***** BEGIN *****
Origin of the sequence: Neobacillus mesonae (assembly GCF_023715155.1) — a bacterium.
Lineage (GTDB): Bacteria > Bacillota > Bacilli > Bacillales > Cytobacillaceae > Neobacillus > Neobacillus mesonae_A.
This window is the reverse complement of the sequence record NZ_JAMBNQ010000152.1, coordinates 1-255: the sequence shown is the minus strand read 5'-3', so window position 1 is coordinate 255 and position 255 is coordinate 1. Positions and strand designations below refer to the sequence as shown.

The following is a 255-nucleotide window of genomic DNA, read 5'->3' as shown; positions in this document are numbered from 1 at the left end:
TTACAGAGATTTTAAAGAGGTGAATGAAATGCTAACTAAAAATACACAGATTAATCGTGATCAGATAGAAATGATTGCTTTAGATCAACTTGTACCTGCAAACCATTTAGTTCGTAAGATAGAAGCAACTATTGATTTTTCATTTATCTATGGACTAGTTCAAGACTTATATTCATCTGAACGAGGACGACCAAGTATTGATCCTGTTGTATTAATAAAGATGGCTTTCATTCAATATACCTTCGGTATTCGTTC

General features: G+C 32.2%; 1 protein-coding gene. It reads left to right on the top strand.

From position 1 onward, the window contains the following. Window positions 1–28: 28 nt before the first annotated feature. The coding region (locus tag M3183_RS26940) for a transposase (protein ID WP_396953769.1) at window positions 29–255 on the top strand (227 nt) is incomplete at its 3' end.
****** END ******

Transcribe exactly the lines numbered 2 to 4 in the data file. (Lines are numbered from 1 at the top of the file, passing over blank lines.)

Lineage (GTDB): Bacteria > Bacillota > Bacilli > Bacillales > Cytobacillaceae > Neobacillus > Neobacillus mesonae_A.
This window is the reverse complement of the sequence record NZ_JAMBNQ010000152.1, coordinates 1-255: the sequence shown is the minus strand read 5'-3', so window position 1 is coordinate 255 and position 255 is coordinate 1. Positions and strand designations below refer to the sequence as shown.

The following is a 255-nucleotide window of genomic DNA, read 5'->3' as shown; positions in this document are numbered from 1 at the left end: